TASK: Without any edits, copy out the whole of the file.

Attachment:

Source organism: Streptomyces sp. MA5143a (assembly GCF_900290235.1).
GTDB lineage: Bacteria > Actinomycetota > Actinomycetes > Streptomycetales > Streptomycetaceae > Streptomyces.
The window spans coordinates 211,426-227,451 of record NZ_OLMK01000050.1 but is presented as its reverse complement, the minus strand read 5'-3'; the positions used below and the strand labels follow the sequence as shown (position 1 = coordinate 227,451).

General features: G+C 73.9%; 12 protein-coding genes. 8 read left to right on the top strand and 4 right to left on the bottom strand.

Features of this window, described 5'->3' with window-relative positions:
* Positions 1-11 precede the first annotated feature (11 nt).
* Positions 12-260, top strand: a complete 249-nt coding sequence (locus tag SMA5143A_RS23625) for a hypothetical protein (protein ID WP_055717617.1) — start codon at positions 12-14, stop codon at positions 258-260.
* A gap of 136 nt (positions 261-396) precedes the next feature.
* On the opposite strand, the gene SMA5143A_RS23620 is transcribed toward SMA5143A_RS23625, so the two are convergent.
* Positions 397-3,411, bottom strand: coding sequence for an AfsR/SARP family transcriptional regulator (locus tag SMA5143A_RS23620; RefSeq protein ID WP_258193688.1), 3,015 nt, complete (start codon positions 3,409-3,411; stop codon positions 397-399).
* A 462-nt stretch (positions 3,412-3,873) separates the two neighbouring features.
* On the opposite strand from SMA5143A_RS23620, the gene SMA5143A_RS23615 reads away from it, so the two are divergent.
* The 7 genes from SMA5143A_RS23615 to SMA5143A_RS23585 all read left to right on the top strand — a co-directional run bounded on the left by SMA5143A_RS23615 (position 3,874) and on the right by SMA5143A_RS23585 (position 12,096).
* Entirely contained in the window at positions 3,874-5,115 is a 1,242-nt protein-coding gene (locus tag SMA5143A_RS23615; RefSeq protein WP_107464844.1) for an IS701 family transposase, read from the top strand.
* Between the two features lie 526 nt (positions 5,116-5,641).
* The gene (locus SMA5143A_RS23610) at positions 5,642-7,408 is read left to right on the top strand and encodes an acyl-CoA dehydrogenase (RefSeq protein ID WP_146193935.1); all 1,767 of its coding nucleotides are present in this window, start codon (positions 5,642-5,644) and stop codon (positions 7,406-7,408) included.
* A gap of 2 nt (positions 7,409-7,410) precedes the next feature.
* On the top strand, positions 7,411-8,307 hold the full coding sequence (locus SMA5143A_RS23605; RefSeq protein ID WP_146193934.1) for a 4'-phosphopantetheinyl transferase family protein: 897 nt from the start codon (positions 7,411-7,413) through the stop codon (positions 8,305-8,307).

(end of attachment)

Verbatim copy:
Source organism: Streptomyces sp. MA5143a (assembly GCF_900290235.1).
GTDB lineage: Bacteria > Actinomycetota > Actinomycetes > Streptomycetales > Streptomycetaceae > Streptomyces.
The window spans coordinates 211,426-227,451 of record NZ_OLMK01000050.1 but is presented as its reverse complement, the minus strand read 5'-3'; the positions used below and the strand labels follow the sequence as shown (position 1 = coordinate 227,451).

General features: G+C 73.9%; 12 protein-coding genes. 8 read left to right on the top strand and 4 right to left on the bottom strand.

Features of this window, described 5'->3' with window-relative positions:
* Positions 1-11 precede the first annotated feature (11 nt).
* Positions 12-260, top strand: a complete 249-nt coding sequence (locus tag SMA5143A_RS23625) for a hypothetical protein (protein ID WP_055717617.1) — start codon at positions 12-14, stop codon at positions 258-260.
* A gap of 136 nt (positions 261-396) precedes the next feature.
* On the opposite strand, the gene SMA5143A_RS23620 is transcribed toward SMA5143A_RS23625, so the two are convergent.
* Positions 397-3,411, bottom strand: coding sequence for an AfsR/SARP family transcriptional regulator (locus tag SMA5143A_RS23620; RefSeq protein ID WP_258193688.1), 3,015 nt, complete (start codon positions 3,409-3,411; stop codon positions 397-399).
* A 462-nt stretch (positions 3,412-3,873) separates the two neighbouring features.
* On the opposite strand from SMA5143A_RS23620, the gene SMA5143A_RS23615 reads away from it, so the two are divergent.
* The 7 genes from SMA5143A_RS23615 to SMA5143A_RS23585 all read left to right on the top strand — a co-directional run bounded on the left by SMA5143A_RS23615 (position 3,874) and on the right by SMA5143A_RS23585 (position 12,096).
* Entirely contained in the window at positions 3,874-5,115 is a 1,242-nt protein-coding gene (locus tag SMA5143A_RS23615; RefSeq protein WP_107464844.1) for an IS701 family transposase, read from the top strand.
* Between the two features lie 526 nt (positions 5,116-5,641).
* The gene (locus SMA5143A_RS23610) at positions 5,642-7,408 is read left to right on the top strand and encodes an acyl-CoA dehydrogenase (RefSeq protein ID WP_146193935.1); all 1,767 of its coding nucleotides are present in this window, start codon (positions 5,642-5,644) and stop codon (positions 7,406-7,408) included.
* A gap of 2 nt (positions 7,409-7,410) precedes the next feature.
* On the top strand, positions 7,411-8,307 hold the full coding sequence (locus SMA5143A_RS23605; RefSeq protein ID WP_146193934.1) for a 4'-phosphopantetheinyl transferase family protein: 897 nt from the start codon (positions 7,411-7,413) through the stop codon (positions 8,305-8,307).